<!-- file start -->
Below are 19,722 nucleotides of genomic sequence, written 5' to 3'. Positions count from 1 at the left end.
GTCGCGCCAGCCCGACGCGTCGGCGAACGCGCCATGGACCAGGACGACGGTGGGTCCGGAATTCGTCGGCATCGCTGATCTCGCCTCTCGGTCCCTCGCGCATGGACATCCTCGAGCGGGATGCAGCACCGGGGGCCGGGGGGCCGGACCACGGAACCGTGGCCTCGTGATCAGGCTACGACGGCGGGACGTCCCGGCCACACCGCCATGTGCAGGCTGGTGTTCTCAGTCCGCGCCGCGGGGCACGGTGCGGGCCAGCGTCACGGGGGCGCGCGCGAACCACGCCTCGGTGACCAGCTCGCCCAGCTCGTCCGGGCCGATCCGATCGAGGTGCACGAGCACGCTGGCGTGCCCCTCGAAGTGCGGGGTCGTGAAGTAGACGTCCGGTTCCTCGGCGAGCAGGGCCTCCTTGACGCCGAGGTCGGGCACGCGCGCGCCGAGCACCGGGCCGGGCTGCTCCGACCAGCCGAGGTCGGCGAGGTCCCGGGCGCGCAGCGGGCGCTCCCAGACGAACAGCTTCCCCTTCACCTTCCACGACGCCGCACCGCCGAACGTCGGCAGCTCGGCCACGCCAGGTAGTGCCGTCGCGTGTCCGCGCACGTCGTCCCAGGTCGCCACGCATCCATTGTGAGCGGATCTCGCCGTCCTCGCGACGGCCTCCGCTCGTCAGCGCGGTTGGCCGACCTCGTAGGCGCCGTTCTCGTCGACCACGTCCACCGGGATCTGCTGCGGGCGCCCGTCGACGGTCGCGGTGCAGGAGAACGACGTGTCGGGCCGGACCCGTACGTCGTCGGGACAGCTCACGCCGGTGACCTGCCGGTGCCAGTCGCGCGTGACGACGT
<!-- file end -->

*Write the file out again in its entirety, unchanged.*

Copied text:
Below are 19,722 nucleotides of genomic sequence, written 5' to 3'. Positions count from 1 at the left end.
GTCGCGCCAGCCCGACGCGTCGGCGAACGCGCCATGGACCAGGACGACGGTGGGTCCGGAATTCGTCGGCATCGCTGATCTCGCCTCTCGGTCCCTCGCGCATGGACATCCTCGAGCGGGATGCAGCACCGGGGGCCGGGGGGCCGGACCACGGAACCGTGGCCTCGTGATCAGGCTACGACGGCGGGACGTCCCGGCCACACCGCCATGTGCAGGCTGGTGTTCTCAGTCCGCGCCGCGGGGCACGGTGCGGGCCAGCGTCACGGGGGCGCGCGCGAACCACGCCTCGGTGACCAGCTCGCCCAGCTCGTCCGGGCCGATCCGATCGAGGTGCACGAGCACGCTGGCGTGCCCCTCGAAGTGCGGGGTCGTGAAGTAGACGTCCGGTTCCTCGGCGAGCAGGGCCTCCTTGACGCCGAGGTCGGGCACGCGCGCGCCGAGCACCGGGCCGGGCTGCTCCGACCAGCCGAGGTCGGCGAGGTCCCGGGCGCGCAGCGGGCGCTCCCAGACGAACAGCTTCCCCTTCACCTTCCACGACGCCGCACCGCCGAACGTCGGCAGCTCGGCCACGCCAGGTAGTGCCGTCGCGTGTCCGCGCACGTCGTCCCAGGTCGCCACGCATCCATTGTGAGCGGATCTCGCCGTCCTCGCGACGGCCTCCGCTCGTCAGCGCGGTTGGCCGACCTCGTAGGCGCCGTTCTCGTCGACCACGTCCACCGGGATCTGCTGCGGGCGCCCGTCGACGGTCGCGGTGCAGGAGAACGACGTGTCGGGCCGGACCCGTACGTCGTCGGGACAGCTCACGCCGGTGACCTGCCGGTGCCAGTCGCGCGTGACGACGT